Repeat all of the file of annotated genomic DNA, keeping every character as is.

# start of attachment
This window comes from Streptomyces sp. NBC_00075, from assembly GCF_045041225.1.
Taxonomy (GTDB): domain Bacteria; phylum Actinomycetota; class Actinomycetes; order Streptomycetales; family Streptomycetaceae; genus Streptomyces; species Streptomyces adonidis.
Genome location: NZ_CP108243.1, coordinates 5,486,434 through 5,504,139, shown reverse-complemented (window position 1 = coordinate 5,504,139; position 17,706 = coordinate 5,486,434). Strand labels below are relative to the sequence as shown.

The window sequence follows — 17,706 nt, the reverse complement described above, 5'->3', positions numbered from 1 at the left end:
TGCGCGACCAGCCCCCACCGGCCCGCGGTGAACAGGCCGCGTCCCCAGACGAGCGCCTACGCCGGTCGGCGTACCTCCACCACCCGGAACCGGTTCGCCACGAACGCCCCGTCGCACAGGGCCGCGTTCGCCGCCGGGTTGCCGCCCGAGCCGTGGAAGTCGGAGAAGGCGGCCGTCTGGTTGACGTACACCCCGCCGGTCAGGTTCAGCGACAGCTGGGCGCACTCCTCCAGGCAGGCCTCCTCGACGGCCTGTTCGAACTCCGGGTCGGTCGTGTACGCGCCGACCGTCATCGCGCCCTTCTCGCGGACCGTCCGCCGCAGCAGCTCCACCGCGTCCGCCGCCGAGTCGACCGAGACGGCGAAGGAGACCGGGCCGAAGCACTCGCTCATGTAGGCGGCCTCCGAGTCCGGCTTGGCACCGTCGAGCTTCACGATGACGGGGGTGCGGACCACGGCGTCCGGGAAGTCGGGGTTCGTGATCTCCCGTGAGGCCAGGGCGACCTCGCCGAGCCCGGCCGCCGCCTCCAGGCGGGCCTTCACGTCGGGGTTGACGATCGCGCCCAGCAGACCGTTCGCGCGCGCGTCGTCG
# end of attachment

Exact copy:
This window comes from Streptomyces sp. NBC_00075, from assembly GCF_045041225.1.
Taxonomy (GTDB): domain Bacteria; phylum Actinomycetota; class Actinomycetes; order Streptomycetales; family Streptomycetaceae; genus Streptomyces; species Streptomyces adonidis.
Genome location: NZ_CP108243.1, coordinates 5,486,434 through 5,504,139, shown reverse-complemented (window position 1 = coordinate 5,504,139; position 17,706 = coordinate 5,486,434). Strand labels below are relative to the sequence as shown.

The window sequence follows — 17,706 nt, the reverse complement described above, 5'->3', positions numbered from 1 at the left end:
TGCGCGACCAGCCCCCACCGGCCCGCGGTGAACAGGCCGCGTCCCCAGACGAGCGCCTACGCCGGTCGGCGTACCTCCACCACCCGGAACCGGTTCGCCACGAACGCCCCGTCGCACAGGGCCGCGTTCGCCGCCGGGTTGCCGCCCGAGCCGTGGAAGTCGGAGAAGGCGGCCGTCTGGTTGACGTACACCCCGCCGGTCAGGTTCAGCGACAGCTGGGCGCACTCCTCCAGGCAGGCCTCCTCGACGGCCTGTTCGAACTCCGGGTCGGTCGTGTACGCGCCGACCGTCATCGCGCCCTTCTCGCGGACCGTCCGCCGCAGCAGCTCCACCGCGTCCGCCGCCGAGTCGACCGAGACGGCGAAGGAGACCGGGCCGAAGCACTCGCTCATGTAGGCGGCCTCCGAGTCCGGCTTGGCACCGTCGAGCTTCACGATGACGGGGGTGCGGACCACGGCGTCCGGGAAGTCGGGGTTCGTGATCTCCCGTGAGGCCAGGGCGACCTCGCCGAGCCCGGCCGCCGCCTCCAGGCGGGCCTTCACGTCGGGGTTGACGATCGCGCCCAGCAGACCGTTCGCGCGCGCGTCGTCG